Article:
Signpost to Murder

Monte Doyle
Ian Dickens Productions
Yvonne Arnaud Theatre, Guildford, and touring

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Ian Dickens Productions turn out so many plays that it must be difficult to keep track of what impression they are trying to make on their audience each time. In this case the ‘Signpost’ must have been pointing in the wrong direction as the play seems to have completely lost is way. Is it a thriller, a comedy, a murder mystery or a psychological study? Certainly the audience was unsure whether to gasp, laugh, or cry – and mostly they decided that laughter was the best medicine.

The cast are almost all well known from the various soaps on TV – Emmerdale, The Bill, The Royal etc., and I have to admire them for their ability on television to learn enormous chunks of dialogue each week and give it life on screen, and then forget what they have learnt and go on to the next script. There is no time to develop a character or to delve into the inner workings of the human mind, or even to build up the suspense which is necessary for a thriller and here, try as they might, the suspense and mystery were lacking and the whole was rather a muddle.

To begin: what was the period? The programme tells us it is set in the early sixties, and the short shift dresses of our heroine certainly confirmed this, but the furnishings and décor were old fashioned and dull and would not have suited this trendy young miss even in a country cottage, although the set was very comprehensively designed and constructed with living room, staircase, and glimpses of the rooms beyond.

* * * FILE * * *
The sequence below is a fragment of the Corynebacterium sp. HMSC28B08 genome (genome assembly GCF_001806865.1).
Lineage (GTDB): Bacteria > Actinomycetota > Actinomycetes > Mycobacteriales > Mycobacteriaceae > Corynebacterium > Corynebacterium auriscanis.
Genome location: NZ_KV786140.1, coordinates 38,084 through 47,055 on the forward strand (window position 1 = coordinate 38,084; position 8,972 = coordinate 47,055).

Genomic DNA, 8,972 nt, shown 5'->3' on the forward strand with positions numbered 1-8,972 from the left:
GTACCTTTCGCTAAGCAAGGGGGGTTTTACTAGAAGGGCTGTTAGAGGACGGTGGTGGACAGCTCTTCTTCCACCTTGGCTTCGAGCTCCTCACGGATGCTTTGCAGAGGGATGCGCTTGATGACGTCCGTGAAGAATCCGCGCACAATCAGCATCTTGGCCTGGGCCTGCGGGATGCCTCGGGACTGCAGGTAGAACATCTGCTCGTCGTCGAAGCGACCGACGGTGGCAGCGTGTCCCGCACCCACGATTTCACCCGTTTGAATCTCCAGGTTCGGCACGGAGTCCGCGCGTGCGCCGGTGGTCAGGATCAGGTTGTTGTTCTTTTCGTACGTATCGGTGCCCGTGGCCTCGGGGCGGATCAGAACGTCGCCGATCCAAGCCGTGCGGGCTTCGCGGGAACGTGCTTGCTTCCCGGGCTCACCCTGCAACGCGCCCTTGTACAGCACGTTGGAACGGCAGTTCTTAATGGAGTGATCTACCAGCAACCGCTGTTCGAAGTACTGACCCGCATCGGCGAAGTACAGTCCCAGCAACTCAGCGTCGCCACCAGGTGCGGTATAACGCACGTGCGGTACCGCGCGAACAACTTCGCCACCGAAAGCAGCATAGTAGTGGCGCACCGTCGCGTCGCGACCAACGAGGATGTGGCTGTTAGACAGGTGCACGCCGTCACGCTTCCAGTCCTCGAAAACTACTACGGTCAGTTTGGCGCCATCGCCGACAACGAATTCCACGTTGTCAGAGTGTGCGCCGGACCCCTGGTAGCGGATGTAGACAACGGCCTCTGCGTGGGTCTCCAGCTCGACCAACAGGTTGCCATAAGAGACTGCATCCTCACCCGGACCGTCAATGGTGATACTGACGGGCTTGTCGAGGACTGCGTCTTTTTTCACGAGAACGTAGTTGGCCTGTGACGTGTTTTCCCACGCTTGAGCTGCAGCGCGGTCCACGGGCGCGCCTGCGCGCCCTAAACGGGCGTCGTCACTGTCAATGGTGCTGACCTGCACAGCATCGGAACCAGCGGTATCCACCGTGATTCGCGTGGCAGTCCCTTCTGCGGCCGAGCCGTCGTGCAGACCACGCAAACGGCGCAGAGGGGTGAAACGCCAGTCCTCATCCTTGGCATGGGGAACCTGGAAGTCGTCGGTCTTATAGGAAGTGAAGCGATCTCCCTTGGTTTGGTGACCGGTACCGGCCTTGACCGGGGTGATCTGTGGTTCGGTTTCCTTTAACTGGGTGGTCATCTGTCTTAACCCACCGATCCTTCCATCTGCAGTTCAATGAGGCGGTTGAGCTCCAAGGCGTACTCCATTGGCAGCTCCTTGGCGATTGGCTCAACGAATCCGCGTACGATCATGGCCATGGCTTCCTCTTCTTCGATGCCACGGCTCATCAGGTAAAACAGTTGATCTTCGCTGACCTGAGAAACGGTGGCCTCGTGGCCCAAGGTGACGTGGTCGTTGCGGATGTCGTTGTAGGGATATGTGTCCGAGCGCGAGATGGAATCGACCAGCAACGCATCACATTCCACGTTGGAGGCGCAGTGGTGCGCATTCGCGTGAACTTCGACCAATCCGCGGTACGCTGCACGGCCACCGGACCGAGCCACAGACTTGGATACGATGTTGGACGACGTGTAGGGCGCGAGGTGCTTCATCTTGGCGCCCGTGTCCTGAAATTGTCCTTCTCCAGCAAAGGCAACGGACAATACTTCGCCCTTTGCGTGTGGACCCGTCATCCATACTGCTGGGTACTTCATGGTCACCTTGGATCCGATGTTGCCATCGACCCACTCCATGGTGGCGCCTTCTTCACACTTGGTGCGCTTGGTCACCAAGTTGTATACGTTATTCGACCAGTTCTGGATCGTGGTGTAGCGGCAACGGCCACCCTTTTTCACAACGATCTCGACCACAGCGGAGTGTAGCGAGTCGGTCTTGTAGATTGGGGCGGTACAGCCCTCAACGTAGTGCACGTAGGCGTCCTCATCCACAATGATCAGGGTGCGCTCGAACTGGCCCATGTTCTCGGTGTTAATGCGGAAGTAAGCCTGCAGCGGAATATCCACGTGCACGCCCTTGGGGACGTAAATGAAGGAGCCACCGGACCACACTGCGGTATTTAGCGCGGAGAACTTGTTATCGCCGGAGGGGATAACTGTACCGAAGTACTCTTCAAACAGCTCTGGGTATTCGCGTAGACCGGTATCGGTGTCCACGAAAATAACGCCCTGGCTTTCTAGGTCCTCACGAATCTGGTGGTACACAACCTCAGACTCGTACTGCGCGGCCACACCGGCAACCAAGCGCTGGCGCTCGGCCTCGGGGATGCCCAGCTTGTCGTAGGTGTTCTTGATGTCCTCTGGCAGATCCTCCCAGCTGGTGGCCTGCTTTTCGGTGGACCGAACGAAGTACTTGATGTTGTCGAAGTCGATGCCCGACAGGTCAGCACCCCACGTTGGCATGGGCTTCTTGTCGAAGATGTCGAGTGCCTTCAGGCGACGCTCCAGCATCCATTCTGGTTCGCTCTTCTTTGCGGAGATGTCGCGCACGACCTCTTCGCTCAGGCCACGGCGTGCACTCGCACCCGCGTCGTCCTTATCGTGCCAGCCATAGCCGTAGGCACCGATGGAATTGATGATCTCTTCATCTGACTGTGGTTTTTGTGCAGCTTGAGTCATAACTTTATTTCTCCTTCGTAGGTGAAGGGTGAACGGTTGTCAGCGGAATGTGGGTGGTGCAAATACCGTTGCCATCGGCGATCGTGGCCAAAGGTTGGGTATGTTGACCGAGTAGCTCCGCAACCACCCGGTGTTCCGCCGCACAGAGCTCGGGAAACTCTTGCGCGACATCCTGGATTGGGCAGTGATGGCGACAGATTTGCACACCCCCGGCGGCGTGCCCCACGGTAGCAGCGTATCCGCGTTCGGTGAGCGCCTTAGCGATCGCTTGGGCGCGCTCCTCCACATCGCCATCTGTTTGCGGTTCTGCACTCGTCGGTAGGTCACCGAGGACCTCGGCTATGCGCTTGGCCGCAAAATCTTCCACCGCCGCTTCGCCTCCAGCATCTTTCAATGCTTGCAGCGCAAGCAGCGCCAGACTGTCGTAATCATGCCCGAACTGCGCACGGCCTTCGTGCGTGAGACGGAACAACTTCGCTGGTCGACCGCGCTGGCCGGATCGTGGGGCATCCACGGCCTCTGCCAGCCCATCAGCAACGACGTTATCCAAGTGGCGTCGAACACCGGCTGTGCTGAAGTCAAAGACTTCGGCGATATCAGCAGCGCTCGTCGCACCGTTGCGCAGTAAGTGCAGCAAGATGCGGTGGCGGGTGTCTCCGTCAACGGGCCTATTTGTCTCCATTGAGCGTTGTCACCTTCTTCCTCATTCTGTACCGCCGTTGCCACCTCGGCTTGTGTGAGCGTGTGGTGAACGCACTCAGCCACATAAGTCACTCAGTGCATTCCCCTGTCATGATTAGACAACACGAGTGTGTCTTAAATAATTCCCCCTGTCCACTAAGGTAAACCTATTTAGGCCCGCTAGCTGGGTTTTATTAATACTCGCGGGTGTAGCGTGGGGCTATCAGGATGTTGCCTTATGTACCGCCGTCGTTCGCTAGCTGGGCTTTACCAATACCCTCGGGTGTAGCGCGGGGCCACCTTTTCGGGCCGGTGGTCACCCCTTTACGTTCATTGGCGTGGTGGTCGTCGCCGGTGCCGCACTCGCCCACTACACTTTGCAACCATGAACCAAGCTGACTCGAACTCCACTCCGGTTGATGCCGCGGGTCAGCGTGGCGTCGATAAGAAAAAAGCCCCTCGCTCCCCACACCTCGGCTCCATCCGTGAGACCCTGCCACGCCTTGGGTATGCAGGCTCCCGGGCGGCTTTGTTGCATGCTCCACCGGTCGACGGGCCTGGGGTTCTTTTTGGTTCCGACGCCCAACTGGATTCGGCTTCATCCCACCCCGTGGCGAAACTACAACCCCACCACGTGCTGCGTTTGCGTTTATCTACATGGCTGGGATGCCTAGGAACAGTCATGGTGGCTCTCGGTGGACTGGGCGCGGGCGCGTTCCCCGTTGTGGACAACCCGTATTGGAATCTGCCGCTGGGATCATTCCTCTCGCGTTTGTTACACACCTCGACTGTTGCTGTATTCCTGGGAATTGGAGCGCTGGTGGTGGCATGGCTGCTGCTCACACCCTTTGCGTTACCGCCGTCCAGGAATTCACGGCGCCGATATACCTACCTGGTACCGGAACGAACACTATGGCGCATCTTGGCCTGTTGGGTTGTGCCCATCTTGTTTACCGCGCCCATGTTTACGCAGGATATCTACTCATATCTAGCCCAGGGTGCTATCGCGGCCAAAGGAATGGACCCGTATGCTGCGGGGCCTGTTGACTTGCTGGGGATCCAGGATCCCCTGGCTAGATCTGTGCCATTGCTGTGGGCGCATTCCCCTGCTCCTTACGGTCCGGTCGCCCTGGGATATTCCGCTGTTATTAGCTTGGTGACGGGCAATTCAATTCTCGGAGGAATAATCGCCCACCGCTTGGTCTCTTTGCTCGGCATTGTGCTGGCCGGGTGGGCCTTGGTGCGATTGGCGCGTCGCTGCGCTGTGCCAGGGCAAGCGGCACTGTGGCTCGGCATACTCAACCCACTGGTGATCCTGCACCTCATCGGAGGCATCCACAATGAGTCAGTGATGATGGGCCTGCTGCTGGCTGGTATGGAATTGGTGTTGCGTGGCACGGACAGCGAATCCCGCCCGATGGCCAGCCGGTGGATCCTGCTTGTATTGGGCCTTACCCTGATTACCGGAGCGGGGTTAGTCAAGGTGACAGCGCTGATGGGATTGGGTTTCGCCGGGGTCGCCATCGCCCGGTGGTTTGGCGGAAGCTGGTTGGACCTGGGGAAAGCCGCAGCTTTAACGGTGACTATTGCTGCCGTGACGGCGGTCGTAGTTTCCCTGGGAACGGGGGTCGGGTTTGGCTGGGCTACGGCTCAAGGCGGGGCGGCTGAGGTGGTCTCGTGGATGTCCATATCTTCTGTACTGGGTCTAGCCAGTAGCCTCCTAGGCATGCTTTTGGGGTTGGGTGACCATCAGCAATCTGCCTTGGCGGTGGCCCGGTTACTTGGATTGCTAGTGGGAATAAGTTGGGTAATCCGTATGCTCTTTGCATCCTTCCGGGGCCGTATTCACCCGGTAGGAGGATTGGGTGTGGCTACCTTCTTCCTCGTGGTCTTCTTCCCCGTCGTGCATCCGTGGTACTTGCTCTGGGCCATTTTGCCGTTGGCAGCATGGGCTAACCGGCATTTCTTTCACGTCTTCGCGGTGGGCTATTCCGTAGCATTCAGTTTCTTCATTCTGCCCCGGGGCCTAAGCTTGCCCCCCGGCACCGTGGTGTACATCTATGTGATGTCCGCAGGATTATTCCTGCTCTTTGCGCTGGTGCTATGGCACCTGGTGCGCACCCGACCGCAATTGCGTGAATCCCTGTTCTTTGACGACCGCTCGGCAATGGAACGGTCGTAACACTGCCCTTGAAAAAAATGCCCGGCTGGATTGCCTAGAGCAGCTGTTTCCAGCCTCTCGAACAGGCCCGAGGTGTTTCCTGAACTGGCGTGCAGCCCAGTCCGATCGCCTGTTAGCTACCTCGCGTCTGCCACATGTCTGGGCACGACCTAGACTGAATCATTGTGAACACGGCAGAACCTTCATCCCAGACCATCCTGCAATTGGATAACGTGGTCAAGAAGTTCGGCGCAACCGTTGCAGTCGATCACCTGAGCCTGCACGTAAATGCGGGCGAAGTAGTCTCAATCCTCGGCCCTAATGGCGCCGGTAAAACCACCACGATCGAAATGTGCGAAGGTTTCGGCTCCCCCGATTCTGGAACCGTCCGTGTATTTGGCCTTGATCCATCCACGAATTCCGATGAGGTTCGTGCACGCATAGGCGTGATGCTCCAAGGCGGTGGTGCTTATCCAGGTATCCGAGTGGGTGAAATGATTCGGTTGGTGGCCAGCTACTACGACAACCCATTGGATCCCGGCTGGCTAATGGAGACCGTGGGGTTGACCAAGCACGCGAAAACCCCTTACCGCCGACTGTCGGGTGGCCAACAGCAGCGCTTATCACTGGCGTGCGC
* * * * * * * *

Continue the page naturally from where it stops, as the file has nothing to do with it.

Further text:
The story concerns a man incarcerated in an institution for the criminally insane, having allegedly murdered his wife, and if he can remain free from the hospital for twenty eight days he is entitled to a retrial and maybe prove his innocence, and he has planned his escape well. He will hole up at a house in the village until the time has passed, and at the house he chooses lives Sally Thomas whose husband is out of town for a few weeks. Held at gunpoint she appears frightened – but it’s not long before she indulges in easy conversation and eventually comes out with the surprising “I’ve always known something was missing from my life – I think I’ve always been in love with you!” By the interval I was convinced that they were both mad!

The escapee is Roy Collier – played by Peter Amory – a man trying to prove his innocence but given to sudden bursts of uncontrollable anger. Nicola Wheeler’s Sally fluctuates between terror, reasonable conversation, hysterical anger and seduction. Tony O’Callaghan’s hospital doctor is wearily resigned to a demanding job, but shows his caring sympathetic side at the end, and ex-policeman Robert Banks still looks like a policeman which is quite suited to the role of male nurse Reg Cartwright at the mental institution. The most convincing character was Tony Scannell in a short appearance at the end as Inspector Bickford.

Surprisingly entertaining, as it led to many discussions in the interval. Did he or didn’t he? Was there a body in the bath or not? Where did the blood really come from, and is she as innocent as she appears?

Audiences will have to make up their own minds!

Reviewer: Sheila Connor

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